The owner of a bed & breakfast in Co Kerry said it is 'mind boggling' that he has offered his house to accommodate refugees, but has heard nothing back.
Noel Spillane owns and runs Annascaul House, which can take up to 13 people.
He told Lunchtime Live he is trying his best to help.
"The [Ukraine] war started and we heard the appeal on the radio to contact the Red Cross, which we did," he said.
"Then the Red Cross said to us that because it was a B&B it would be commercial, and they'd pass us on to Kerry County Council.
"In the meantime we were refurbishing the house and getting it ready and all that kind of thing.
"The council sent out a man, then, to have a look at the house and see would it pass or not pass - it passed, it was fine.
"We didn't hear much after that; we rang the council and they said they were trying to get them, that they hadn't many staff".
'Am I the only one?'
Noel said he wanted to offer up his house, so that families could stay together.
"It does sleep 13 people... If a big group of people were together - family or friends or things like that - I thought it'd be handy to try and keep people together rather than splitting them up," he said.
"When I hear then on the radio that there's so many coming in, and there's so little space - I'm just wondering why nobody's contacted us.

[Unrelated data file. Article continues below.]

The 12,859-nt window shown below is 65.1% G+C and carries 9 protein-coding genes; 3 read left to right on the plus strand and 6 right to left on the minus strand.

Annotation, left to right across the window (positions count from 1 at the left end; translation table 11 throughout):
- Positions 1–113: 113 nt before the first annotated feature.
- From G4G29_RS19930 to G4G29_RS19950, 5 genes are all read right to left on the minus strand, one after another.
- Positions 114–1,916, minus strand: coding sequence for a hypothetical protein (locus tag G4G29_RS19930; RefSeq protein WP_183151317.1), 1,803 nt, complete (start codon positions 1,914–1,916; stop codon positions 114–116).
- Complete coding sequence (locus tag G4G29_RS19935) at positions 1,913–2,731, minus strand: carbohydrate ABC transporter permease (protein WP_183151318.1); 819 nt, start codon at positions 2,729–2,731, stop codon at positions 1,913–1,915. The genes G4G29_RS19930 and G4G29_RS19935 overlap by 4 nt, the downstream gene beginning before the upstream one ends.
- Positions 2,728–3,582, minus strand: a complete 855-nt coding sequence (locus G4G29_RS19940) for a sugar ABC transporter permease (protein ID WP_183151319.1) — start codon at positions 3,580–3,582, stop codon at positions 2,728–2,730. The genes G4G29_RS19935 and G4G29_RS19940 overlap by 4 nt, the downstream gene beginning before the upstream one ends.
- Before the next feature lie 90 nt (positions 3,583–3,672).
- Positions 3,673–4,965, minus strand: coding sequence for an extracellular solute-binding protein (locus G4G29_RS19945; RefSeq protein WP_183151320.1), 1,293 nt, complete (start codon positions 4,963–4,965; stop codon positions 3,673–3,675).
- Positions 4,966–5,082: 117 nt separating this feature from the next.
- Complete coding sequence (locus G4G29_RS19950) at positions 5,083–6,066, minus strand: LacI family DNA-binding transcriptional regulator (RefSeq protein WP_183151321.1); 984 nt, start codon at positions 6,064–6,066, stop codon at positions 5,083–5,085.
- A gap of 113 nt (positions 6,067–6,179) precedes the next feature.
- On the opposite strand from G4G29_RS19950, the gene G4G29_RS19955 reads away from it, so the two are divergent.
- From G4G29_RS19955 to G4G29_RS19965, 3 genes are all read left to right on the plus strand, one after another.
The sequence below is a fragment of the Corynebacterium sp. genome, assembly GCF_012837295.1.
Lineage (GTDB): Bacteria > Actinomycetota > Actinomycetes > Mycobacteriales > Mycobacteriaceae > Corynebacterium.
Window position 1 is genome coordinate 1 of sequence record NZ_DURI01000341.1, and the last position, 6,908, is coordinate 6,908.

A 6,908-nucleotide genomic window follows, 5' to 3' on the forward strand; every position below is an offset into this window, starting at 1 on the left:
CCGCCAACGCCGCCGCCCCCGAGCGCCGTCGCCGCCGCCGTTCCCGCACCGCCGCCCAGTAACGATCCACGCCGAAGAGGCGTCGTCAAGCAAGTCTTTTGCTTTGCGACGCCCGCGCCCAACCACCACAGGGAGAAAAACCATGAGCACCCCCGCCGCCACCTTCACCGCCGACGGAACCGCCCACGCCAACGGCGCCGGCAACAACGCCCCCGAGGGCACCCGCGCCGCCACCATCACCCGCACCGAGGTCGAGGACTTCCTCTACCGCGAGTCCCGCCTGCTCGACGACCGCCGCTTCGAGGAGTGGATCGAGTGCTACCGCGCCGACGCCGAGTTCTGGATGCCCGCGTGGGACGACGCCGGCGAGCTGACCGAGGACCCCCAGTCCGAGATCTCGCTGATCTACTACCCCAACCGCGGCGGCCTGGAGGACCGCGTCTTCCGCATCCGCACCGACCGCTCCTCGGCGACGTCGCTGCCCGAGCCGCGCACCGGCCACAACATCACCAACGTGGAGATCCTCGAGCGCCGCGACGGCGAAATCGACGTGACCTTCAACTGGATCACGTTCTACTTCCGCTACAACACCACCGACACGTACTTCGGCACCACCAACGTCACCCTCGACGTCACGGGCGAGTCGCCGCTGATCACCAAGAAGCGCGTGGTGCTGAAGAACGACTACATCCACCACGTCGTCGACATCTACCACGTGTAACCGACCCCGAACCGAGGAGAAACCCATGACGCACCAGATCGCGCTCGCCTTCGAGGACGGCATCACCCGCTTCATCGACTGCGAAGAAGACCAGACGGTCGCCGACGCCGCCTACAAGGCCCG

"I'm starting to think there must be other houses in all the counties in Ireland like this - or am I just the only one?"
Noel said if he hears nothing back, they will have to go ahead with taking summer bookings.
"We're just sitting there waiting, and if we don't get them in the next few weeks we'll be starting our summer season," he said.
"That'll be a house less for any Ukrainian refugees, or any refugees from anywhere.
"My B&B is the heart of Annascaul, on the main street - we've a doctors surgery, there's a church there, there's a school, there's shops, there's restaurants.
"It's on the bus route to Dingle, to Tralee - there's about three or four buses each day going in both directions.
"It's a bit mind boggling that there's a house there, it's good to go.
"Some of the jobs in Dingle may be seasonal or something like that... but at least it'd give them a chance to adjust or integrate a little bit.
"There seems to be nobody coming back to me, anyway," he added.